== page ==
The viscous sublayer is a thin layer of flow next to the boundary in which viscous shear stress predominates over turbulent shear stress. Shear in the viscous sublayer, as characterized by the rate of change of average fluid velocity as one moves away from the wall, is very high, because fast-moving fluid is mixed right down to the top of the viscous sublayer by turbulent diffusion.

The thickness of the viscous sublayer depends on the characteristics of the particular flow and fluid; it is typically in the range of a fraction of a millimeter to many millimeters. You will find out later how to ascertain the viscous-sublayer thickness.

The flow is not strictly laminar in the viscous sublayer because it experiences random fluctuations in velocity. What is important, however, is that because fluctuations in velocity normal to the boundary must decrease to zero at the boundary itself, molecular transport of fluid momentum is dominant over turbulent transport of momentum near the boundary. Fluctuations in velocity very close to the boundary must therefore be largely parallel to the boundary. Fluctuations in shear stress on the boundary itself caused by these fluctuations in velocity can be substantial. The turbulent fluctuations in velocity in the viscous sublayer are the result of advection of eddies from regions farther away from the wall; these eddies are damped out by viscous shear stresses in the sublayer.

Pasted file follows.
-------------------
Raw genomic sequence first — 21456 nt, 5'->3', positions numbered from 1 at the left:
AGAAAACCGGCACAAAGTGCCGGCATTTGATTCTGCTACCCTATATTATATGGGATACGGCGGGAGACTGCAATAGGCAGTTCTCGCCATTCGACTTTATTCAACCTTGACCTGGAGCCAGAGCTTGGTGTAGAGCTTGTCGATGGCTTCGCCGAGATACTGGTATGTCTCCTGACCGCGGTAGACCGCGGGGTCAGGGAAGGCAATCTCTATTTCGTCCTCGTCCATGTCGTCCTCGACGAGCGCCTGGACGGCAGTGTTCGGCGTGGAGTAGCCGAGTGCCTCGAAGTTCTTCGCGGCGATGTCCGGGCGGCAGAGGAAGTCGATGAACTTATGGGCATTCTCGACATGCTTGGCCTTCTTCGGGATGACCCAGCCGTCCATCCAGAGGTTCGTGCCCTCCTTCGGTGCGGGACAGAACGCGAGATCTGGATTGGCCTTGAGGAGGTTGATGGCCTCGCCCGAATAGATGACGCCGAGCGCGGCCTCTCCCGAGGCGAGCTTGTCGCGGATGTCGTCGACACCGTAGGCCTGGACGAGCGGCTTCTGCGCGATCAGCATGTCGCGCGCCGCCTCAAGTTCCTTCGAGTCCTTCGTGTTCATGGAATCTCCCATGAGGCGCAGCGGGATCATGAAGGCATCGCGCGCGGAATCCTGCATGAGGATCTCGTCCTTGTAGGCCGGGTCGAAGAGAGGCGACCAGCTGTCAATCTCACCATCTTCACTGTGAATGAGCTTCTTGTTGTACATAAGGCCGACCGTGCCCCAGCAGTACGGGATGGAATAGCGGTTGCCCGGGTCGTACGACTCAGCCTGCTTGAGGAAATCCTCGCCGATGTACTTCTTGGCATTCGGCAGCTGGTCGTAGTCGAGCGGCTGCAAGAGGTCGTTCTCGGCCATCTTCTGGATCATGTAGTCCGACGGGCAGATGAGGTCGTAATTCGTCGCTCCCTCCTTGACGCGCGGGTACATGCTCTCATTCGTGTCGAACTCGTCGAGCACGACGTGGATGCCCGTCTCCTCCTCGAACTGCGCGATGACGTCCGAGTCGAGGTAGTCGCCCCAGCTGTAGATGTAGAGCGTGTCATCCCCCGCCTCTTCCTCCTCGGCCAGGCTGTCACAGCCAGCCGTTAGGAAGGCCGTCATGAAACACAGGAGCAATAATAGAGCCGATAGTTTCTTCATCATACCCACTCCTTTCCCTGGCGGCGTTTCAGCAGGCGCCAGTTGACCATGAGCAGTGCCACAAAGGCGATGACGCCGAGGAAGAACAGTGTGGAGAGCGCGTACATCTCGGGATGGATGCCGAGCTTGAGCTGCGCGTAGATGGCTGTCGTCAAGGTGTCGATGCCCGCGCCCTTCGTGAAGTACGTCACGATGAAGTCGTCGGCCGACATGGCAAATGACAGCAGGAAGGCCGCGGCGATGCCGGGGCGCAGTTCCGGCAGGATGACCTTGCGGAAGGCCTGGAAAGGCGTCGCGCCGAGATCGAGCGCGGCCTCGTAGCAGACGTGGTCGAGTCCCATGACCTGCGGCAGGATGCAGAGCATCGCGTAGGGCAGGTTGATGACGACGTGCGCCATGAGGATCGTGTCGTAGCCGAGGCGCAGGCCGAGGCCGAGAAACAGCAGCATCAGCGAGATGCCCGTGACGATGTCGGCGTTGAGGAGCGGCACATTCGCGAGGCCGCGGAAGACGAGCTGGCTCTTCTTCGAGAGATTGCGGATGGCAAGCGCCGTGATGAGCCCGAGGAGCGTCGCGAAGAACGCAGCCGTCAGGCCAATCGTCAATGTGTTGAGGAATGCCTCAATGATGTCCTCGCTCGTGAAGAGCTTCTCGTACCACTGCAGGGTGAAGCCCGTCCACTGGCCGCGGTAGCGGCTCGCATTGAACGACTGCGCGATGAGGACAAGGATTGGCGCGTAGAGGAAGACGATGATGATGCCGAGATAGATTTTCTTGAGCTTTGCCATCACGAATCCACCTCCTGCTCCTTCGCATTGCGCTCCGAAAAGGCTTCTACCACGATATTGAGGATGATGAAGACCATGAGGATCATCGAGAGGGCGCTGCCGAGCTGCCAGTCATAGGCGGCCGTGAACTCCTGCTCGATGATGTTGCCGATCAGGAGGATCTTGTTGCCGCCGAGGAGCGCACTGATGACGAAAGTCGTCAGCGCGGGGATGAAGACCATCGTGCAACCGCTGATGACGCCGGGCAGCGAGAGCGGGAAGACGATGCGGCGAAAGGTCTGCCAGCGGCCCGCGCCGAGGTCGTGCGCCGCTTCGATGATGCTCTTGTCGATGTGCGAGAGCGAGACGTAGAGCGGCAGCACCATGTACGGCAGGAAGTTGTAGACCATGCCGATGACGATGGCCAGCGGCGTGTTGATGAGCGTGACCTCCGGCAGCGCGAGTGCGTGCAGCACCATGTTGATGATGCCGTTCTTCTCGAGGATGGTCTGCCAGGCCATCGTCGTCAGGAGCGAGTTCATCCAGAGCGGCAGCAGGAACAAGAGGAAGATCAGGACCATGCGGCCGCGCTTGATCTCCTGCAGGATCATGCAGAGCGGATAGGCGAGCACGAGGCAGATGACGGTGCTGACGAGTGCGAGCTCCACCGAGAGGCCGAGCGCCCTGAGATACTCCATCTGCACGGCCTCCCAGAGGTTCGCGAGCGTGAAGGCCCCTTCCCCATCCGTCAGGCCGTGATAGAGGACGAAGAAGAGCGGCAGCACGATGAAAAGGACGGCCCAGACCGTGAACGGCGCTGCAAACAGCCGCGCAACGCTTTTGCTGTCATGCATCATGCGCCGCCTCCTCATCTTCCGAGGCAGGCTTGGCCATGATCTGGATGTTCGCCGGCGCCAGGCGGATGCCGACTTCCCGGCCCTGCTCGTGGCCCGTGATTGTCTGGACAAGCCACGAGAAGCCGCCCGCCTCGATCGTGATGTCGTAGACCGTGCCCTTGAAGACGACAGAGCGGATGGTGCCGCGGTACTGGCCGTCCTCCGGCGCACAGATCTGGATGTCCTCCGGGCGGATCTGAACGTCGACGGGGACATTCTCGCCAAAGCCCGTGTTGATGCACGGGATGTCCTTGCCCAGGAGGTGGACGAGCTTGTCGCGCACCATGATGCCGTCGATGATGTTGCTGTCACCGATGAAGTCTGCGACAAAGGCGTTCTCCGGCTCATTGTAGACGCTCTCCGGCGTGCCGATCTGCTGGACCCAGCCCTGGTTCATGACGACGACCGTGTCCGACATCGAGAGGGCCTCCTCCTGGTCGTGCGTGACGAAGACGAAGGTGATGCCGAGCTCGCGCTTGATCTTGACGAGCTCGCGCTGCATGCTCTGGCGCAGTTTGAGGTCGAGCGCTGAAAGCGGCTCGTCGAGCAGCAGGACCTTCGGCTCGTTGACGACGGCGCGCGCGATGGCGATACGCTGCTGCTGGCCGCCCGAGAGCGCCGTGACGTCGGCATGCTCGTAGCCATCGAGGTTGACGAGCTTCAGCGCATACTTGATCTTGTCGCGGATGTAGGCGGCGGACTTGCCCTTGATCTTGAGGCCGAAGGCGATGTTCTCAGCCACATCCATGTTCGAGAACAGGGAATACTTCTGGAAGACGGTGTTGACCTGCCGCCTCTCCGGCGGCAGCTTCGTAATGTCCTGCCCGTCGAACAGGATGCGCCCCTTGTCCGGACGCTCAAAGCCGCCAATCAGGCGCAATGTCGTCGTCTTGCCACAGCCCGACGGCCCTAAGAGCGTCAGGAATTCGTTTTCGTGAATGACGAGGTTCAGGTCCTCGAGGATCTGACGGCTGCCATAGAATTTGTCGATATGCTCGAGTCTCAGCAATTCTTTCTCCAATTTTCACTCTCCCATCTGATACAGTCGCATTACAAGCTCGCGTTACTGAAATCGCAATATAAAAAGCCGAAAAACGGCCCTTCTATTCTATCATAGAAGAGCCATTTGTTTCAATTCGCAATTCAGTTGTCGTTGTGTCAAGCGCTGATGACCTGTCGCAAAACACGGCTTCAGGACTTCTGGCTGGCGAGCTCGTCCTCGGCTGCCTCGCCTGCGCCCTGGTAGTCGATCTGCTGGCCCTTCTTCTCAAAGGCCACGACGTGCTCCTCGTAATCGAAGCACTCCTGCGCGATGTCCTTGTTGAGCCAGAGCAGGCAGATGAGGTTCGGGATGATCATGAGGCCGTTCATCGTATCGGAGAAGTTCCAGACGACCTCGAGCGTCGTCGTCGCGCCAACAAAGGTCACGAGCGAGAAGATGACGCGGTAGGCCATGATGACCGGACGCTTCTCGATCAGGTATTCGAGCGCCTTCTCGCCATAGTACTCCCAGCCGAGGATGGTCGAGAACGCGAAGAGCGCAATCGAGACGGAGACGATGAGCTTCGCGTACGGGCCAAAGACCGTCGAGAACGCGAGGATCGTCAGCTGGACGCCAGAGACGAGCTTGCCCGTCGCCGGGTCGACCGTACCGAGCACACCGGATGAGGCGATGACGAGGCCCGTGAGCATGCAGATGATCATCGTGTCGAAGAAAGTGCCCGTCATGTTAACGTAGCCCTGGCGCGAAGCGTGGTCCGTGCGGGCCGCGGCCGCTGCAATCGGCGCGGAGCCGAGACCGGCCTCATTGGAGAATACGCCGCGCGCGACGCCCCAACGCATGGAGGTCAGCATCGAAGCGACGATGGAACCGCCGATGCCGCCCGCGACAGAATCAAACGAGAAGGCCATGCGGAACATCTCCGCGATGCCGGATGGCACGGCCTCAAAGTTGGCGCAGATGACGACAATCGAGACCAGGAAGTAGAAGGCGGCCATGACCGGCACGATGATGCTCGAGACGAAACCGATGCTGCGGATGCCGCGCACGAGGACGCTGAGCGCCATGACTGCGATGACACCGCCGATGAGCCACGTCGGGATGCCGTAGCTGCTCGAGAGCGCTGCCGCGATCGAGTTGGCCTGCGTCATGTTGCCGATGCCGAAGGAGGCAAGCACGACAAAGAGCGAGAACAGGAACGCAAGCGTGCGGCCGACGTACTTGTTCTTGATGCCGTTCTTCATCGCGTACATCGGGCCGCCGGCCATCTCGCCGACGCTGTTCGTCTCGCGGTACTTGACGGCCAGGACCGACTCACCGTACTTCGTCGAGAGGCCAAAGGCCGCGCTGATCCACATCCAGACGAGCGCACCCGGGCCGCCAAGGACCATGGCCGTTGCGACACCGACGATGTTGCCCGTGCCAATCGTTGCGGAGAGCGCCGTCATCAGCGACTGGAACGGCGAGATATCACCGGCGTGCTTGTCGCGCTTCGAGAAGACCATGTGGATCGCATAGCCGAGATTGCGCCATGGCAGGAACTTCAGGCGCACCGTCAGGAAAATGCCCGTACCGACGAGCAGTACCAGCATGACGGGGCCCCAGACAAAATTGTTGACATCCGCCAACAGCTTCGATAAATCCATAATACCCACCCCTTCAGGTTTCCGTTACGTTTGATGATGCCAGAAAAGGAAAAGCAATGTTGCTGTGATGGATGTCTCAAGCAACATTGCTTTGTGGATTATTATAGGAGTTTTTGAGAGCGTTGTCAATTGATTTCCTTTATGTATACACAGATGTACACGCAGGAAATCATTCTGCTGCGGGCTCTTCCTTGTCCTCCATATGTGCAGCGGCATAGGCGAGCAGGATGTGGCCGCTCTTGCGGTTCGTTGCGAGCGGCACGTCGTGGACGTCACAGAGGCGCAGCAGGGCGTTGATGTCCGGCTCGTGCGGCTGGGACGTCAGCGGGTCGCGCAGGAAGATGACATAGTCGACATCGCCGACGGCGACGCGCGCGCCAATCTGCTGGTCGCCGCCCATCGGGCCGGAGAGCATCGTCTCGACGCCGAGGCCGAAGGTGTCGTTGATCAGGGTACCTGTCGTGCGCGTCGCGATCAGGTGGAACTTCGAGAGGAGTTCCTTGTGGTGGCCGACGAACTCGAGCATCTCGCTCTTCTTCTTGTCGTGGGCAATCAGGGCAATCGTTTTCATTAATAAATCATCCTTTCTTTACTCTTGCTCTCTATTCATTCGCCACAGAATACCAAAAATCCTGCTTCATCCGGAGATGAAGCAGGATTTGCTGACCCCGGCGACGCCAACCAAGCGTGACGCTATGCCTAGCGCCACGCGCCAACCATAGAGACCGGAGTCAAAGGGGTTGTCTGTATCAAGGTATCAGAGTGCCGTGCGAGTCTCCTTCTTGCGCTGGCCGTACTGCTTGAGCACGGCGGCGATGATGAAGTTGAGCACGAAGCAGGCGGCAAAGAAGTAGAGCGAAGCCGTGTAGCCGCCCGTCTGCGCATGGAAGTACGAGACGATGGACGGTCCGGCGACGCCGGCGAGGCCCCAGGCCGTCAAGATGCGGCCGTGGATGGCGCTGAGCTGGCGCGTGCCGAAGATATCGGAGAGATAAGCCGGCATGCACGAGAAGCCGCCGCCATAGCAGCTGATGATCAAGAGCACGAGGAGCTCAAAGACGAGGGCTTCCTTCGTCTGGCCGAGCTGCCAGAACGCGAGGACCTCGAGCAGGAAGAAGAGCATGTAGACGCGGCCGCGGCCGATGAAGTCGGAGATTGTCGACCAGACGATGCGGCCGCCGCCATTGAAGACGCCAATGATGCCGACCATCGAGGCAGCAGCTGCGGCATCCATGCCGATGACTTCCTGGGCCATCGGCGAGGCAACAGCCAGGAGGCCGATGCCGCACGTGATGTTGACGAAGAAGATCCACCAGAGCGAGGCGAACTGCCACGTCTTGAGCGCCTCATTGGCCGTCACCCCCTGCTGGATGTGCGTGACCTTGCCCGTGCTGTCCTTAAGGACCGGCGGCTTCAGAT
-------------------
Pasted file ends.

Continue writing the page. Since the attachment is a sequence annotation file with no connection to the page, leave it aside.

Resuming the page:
When the boundary is physically smooth the thickness of the viscous sublayer can easily be defined, but when the boundary is covered with closely spaced roughness elements (like sediment particles, or corrosion bumps, or densely spaced buildings, or trees and shrubs) with heights greater than the thickness of the viscous sublayer (or, more precisely, what the sublayer thickness would be in the absence of the roughness), then no sublayer is actually present at all, and turbulence extends all the way to the boundary, in among the roughness elements.

Of course, if you zoomed in to look at the boundary even more closely, you would find very thin viscous sublayers right at the surfaces of each of the roughness elements: close enough to any solid surface, the flow has to be dominated by viscous effects. In the preceding paragraph I was talking about the presence or absence of a viscous sublayer over a whole larger area of the boundary, at lateral scales much greater than the individual roughness elements.